Use of a novel high-throughput genetic selection to identify regulators of selected Vibrio cholerae late genes; characterization of PhoB as a regulator of xds.
cholerae, the causative agent of the severe diarrheal disease cholera, is a natural
member of temperate aquatic environments around the world. V. cholerae undergoes
adaptive shifts in gene expression throughout the various stages of its life cycle. Our
laboratory identified 57 V. cholerae genes that are expressed specifically at or near
the end of the infection cycle in the ... read moreinfant mouse model of infection. Many of these
`late' genes appear to be involved in preparing the bacteria for the shift from the host
small intestine to the aquatic environment. In contrast, these same genes are not
required for V. cholerae colonization of the mouse small intestine. These data led us to
hypothesize that V. cholerae evolved to preinduce such dissemination genes while still
in the host intestinal tract in order to optimize their chances of successfully
transitioning to the aquatic environment. To gain support for this hypothesis and to
extend our understanding of gene regulation at this critical transition, the goal of my
thesis project was to determine what signals V. cholerae senses in the small intestine
that alert the organism to the upcoming change in environment. The first half of my
thesis describes the implementation and results of a high throughput genetic selection
we developed to identify transcriptional regulators of late genes. The selection was
designed such that both activators and repressors could be identified, as it is not
known if these genes are induced or de-repressed late in infection. We settled on three
late genes as query genes for the selection: cdpA (encoding a cytoplasmic
cyclic-diguanylate phosphodiesterase), emrD (encoding a efflux pump inner membrane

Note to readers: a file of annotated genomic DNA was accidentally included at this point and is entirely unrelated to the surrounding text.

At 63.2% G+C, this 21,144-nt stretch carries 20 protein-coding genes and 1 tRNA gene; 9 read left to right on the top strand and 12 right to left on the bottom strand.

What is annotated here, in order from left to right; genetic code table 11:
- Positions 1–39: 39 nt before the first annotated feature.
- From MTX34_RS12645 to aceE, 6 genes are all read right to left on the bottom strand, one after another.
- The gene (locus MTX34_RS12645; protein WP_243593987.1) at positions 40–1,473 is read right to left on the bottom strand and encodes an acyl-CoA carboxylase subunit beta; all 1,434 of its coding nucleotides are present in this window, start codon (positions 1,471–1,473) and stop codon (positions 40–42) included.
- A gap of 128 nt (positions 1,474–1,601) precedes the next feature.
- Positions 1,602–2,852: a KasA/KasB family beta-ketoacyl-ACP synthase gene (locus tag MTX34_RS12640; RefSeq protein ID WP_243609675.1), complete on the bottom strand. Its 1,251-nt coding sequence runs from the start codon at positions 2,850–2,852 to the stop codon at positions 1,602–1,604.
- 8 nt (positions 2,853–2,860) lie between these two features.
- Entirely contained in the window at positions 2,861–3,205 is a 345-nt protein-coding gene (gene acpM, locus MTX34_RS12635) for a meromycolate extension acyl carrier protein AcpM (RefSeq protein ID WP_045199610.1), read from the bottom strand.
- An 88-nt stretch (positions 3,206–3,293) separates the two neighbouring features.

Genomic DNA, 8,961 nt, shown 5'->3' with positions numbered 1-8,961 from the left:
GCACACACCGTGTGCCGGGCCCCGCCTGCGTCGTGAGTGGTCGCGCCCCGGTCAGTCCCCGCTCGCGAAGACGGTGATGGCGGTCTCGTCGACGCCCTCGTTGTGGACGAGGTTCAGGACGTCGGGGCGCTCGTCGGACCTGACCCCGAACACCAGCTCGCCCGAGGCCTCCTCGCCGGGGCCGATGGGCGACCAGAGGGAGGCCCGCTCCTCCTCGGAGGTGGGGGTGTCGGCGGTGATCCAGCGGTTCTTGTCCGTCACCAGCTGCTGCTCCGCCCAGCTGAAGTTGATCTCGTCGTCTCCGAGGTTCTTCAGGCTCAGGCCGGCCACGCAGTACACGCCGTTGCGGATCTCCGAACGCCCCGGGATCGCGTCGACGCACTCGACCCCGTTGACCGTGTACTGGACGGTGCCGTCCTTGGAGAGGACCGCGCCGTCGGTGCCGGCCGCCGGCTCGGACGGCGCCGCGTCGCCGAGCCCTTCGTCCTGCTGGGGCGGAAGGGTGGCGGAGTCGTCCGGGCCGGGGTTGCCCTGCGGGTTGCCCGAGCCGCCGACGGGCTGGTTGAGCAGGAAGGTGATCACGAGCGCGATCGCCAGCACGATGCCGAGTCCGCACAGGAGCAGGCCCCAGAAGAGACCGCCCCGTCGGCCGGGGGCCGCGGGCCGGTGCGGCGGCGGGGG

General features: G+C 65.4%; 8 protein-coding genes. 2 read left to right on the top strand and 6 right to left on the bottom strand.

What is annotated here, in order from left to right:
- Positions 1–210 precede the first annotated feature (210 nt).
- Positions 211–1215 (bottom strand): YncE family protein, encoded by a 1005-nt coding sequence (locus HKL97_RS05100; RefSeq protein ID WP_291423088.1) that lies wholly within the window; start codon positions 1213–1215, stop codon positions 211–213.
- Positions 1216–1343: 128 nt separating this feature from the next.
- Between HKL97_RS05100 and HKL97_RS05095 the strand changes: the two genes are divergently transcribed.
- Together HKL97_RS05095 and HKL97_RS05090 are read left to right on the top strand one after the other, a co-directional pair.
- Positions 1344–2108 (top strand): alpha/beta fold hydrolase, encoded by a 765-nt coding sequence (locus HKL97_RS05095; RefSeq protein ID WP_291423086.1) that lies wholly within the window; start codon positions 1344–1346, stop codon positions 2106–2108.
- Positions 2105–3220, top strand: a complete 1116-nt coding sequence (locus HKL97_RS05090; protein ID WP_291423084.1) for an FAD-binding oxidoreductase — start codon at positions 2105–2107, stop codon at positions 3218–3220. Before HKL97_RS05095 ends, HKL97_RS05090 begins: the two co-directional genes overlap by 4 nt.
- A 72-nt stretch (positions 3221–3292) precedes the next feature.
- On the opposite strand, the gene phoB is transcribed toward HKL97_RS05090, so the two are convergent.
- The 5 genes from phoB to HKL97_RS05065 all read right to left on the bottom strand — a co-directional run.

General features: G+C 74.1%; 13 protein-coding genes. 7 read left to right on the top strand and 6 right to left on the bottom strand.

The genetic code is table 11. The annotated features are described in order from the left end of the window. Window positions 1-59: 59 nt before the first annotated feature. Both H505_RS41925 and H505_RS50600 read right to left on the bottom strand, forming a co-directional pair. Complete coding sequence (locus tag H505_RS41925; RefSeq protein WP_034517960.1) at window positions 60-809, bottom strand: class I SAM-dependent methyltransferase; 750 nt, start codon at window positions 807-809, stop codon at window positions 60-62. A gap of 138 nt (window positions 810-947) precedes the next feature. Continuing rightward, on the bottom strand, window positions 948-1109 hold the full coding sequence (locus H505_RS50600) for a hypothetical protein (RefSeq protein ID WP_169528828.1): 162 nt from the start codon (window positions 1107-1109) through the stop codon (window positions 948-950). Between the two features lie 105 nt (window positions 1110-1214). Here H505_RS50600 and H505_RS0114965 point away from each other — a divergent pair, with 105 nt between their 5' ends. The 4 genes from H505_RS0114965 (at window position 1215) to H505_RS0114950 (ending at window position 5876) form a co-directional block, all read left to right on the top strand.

subunit), and xds (encoding a secreted DNA exonuclease). The selection results did not
identify any regulators of cdpA. Conversely, pepA (encoding a leucyl amino-peptidase)
was identified as a repressor of emrD, and phoB (encoding the phosphate starvation
response regulator) was identified as an activator of xds. Additionally, I have provided
evidence that while regulation of xds by PhoB is relevant to the host intestinal
environment, expression of xds can occur early or late in infection depending on the
physiological state of the inoculum used for infection. In the second half of my thesis
I have worked towards a deeper understanding of the biological significance of the
regulation of xds by PhoB. As Xds is an exonuclease, we hypothesized that PhoB induces
xds under phosphate limiting conditions as part of the upregulation of phosphate
acquisition genes. Indeed, V. cholerae is known to be able to survive using DNA as a
sole source of phosphate, and Xds has been described as important for this ability. In
this work I describe the identification and preliminary characterization of two
nucleotidases, UshA and CpdB, that contribute to the ability of V. cholerae to utilize
nucleotides as a source of phosphate. I have shown that both of ushA and cpdB are
induced by phosphate limiting conditions, further supporting the significance of
nucleotides as sources of phosphate.
Thesis (Ph.D.)--Tufts University, 2014.
Submitted to the Dept. of Molecular Microbiology.
Advisor: Andrew Camilli.
Committee: Michael Malamy, Abraham Sonenshein, Ralph Isberg, and Paula Watnick.
Keyword: Microbiology.read less